Stain is the story of two women. One hopes for reconciliation and understanding, one hopes to not repeat the mistakes made in her past and create a better future for her children. Both are damaged by the actions of someone they love.
Jean Jackson, a single mother of six in her late thirties, heads home after a long shift at the hospital where she works as a nurse’s aide. Her firstborn, an enlisted soldier in the Army, is off fighting in Vietnam. It is the fall of 1972. Jean has stopped to pick up some groceries before arriving home. She enters her house, her refuge, puts the bags down, removes her coat and relaxes with a cigarette. Shortly, a knock breaks her brief moment of reverie. She answers the door. It is Bernice. From that moment on, life will never be the same.
Bernice is in her mid-twenties and very pregnant. She is engaged to be married to the proverbial “nice” gentleman, Mr. Bellamy. The problem is: she is unsure whether the baby is his. She feels alone, confused, and frightened of this possibility because the man with whom she is having an affair is white and married. She has come to Jean because there is nowhere else to turn.
Jean questions Bernice as to why she has come to see her. Surprised, Bernice has no definitive answer. It doesn’t take long before old wounds begin to surface and Jean’s continual resentment toward Bernice and Bernice’s mother surfaces. Jean’s father, a porter and Civil Rights activist, had an affair. The woman was white, and the affair nearly ripped the family apart. Bernice was a result of that affair, which was considered scandalous at the time because of race. Jean, the youngest of seven, saw first-hand the damage done. She sacrificed her future becoming caretaker to her mother, and her desire to live and experience the world meant the loss of her innocence. She conceived at 16, her first born, Josiah.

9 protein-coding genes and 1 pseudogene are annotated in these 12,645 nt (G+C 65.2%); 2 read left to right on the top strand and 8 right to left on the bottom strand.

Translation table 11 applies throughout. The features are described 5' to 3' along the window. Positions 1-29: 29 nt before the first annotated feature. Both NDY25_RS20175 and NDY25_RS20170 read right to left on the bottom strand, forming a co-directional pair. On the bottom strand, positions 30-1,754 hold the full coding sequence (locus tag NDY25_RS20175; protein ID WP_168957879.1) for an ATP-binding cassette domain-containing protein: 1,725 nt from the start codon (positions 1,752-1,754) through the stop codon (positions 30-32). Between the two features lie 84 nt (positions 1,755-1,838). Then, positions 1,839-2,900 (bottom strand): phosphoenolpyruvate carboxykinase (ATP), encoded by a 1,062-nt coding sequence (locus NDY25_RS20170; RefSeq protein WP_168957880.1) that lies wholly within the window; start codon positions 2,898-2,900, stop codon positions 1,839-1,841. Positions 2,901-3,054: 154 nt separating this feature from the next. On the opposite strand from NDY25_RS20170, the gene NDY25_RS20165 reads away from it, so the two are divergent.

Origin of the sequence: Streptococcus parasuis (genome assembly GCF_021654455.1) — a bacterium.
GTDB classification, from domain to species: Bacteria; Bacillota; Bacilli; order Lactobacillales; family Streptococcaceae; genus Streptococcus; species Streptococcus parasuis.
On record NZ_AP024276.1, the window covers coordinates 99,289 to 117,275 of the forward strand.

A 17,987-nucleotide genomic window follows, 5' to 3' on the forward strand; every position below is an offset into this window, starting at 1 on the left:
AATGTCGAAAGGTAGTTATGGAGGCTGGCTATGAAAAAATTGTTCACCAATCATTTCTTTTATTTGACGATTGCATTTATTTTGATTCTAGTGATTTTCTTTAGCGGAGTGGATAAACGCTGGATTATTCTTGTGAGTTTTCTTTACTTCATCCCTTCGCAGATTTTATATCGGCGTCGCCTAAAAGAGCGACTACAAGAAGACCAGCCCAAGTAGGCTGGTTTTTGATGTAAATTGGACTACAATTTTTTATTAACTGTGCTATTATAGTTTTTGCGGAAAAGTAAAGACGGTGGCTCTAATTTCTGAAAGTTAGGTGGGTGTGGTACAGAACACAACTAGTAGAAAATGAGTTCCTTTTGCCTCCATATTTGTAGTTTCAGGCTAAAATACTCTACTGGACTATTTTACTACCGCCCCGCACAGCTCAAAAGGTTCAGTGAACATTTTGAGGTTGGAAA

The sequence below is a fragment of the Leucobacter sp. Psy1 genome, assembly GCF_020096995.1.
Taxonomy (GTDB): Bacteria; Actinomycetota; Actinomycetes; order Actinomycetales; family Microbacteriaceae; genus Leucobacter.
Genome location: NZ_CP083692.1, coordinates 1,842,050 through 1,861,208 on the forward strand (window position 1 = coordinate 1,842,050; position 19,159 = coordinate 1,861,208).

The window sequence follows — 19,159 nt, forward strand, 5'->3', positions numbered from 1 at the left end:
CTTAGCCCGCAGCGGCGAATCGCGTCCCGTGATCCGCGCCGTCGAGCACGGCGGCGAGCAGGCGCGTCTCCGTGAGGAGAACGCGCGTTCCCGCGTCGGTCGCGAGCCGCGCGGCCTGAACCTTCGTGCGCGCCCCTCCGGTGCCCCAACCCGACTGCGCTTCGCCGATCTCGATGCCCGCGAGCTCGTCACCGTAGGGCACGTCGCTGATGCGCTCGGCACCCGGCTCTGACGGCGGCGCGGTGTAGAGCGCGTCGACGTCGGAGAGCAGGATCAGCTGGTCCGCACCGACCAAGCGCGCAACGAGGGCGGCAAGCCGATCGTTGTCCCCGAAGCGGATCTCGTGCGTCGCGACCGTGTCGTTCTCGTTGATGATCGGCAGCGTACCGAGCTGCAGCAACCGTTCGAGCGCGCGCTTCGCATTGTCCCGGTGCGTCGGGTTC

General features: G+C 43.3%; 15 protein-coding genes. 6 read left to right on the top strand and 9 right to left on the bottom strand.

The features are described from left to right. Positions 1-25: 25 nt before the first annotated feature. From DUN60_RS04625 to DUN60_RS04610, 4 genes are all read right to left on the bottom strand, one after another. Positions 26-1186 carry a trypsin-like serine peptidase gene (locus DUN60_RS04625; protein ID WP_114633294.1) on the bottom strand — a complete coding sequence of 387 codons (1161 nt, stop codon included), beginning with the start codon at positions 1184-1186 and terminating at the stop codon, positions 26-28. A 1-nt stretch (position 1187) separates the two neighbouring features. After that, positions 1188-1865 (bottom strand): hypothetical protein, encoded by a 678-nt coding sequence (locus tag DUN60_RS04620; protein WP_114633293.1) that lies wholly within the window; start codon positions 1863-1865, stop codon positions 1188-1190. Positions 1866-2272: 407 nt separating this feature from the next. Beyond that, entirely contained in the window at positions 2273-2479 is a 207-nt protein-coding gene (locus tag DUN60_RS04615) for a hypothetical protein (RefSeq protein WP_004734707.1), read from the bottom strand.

Through the trials and turbulence of the 1950s with her father’s work as an example, Jean was very socially conscious and aware. As the 1960s came and left with the assassination of John F. Kennedy, Martin Luther King, Jr. and Malcolm X, she saw the world not as it could be, but for what it was. A sense of radicalism and nationalism grew in her, and she began to turn away from Dr. King’s American dream of racial inclusion and equality, instead opting for advancement for Black Americans separate of the status quo. Whites were no longer friend, but foe, determined to undermine Blacks in any way, by any means, including sympathizing with “the cause”. This, coupled with her father’s inter-racial affair, moved her even more from white alignment, and she makes it clear to Bernice in no uncertain terms that Whites are not to be trusted.
Holding on to the guilt of her mother’s role in the destruction of Jean’s family, Bernice tries to understand Jean’s point of view and offers hope for her to reconcile her feelings of anger and disappointment in her father. She also knows that the knowledge of her own affair and the pregnancy could potentially destroy yet another family. She shares the humiliation of being the fodder for gossip and unkind acts with Jean. Jean, armed with a defensive sass, belittles the choices Bernice is making. The two go back and forth and in a heated moment Bernice finds her voice, defending not only her mother but herself.
This power shift opens the door for Jean’s vulnerabilities to show and eventually she vents her frustration over her father’s mistake, disappointment in the “movement”, and how to her nothing’s changed. She states, “… all because them white men run this world. They do. They use us up like we nothing but mules for labor. Slavery’s gone but we still yoked. And now Nixon’s got us in this goddamn war and my Josiah’s over there fighting for God knows what and I can’t even afford to buy coffee.”
With this release Bernice has gotten what she came for, the truth. She sees her sister for the person she is and is able to let go. Time might not heal all wounds as Jean still has more burdens to bear, but it’s a start. The two promise, if Bernice’s baby is a girl, she can be a sister to Jean’s youngest, her only girl. As the two women finally stop to hear each other and relate, in their final moments they realize they have more in common than just a father.